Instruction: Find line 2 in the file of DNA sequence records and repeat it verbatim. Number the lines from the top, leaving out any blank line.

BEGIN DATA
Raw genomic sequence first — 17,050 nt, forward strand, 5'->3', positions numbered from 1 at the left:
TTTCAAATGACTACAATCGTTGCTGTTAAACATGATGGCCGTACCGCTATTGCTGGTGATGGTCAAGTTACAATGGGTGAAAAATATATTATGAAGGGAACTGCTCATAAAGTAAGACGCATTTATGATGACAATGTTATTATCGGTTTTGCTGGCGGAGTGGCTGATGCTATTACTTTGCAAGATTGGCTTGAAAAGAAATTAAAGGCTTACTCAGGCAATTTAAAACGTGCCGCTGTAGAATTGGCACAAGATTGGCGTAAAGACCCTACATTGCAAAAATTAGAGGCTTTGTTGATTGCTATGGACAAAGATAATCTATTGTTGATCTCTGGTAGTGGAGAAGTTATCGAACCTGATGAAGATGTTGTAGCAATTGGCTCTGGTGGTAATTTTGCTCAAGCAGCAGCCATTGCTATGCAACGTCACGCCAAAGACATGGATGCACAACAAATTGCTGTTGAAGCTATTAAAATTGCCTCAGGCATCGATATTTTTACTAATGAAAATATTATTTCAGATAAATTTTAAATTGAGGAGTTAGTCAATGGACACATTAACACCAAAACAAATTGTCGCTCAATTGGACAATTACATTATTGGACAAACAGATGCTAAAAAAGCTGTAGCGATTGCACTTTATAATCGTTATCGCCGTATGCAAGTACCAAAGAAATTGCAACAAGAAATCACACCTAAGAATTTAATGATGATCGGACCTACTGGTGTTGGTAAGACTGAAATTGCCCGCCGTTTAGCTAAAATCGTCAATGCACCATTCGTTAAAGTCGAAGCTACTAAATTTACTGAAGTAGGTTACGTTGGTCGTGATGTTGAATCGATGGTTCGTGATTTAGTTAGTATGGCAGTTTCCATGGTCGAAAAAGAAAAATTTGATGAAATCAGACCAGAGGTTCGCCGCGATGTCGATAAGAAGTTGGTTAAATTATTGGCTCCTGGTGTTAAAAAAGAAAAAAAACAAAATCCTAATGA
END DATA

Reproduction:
TTTCAAATGACTACAATCGTTGCTGTTAAACATGATGGCCGTACCGCTATTGCTGGTGATGGTCAAGTTACAATGGGTGAAAAATATATTATGAAGGGAACTGCTCATAAAGTAAGACGCATTTATGATGACAATGTTATTATCGGTTTTGCTGGCGGAGTGGCTGATGCTATTACTTTGCAAGATTGGCTTGAAAAGAAATTAAAGGCTTACTCAGGCAATTTAAAACGTGCCGCTGTAGAATTGGCACAAGATTGGCGTAAAGACCCTACATTGCAAAAATTAGAGGCTTTGTTGATTGCTATGGACAAAGATAATCTATTGTTGATCTCTGGTAGTGGAGAAGTTATCGAACCTGATGAAGATGTTGTAGCAATTGGCTCTGGTGGTAATTTTGCTCAAGCAGCAGCCATTGCTATGCAACGTCACGCCAAAGACATGGATGCACAACAAATTGCTGTTGAAGCTATTAAAATTGCCTCAGGCATCGATATTTTTACTAATGAAAATATTATTTCAGATAAATTTTAAATTGAGGAGTTAGTCAATGGACACATTAACACCAAAACAAATTGTCGCTCAATTGGACAATTACATTATTGGACAAACAGATGCTAAAAAAGCTGTAGCGATTGCACTTTATAATCGTTATCGCCGTATGCAAGTACCAAAGAAATTGCAACAAGAAATCACACCTAAGAATTTAATGATGATCGGACCTACTGGTGTTGGTAAGACTGAAATTGCCCGCCGTTTAGCTAAAATCGTCAATGCACCATTCGTTAAAGTCGAAGCTACTAAATTTACTGAAGTAGGTTACGTTGGTCGTGATGTTGAATCGATGGTTCGTGATTTAGTTAGTATGGCAGTTTCCATGGTCGAAAAAGAAAAATTTGATGAAATCAGACCAGAGGTTCGCCGCGATGTCGATAAGAAGTTGGTTAAATTATTGGCTCCTGGTGTTAAAAAAGAAAAAAAACAAAATCCTAATGA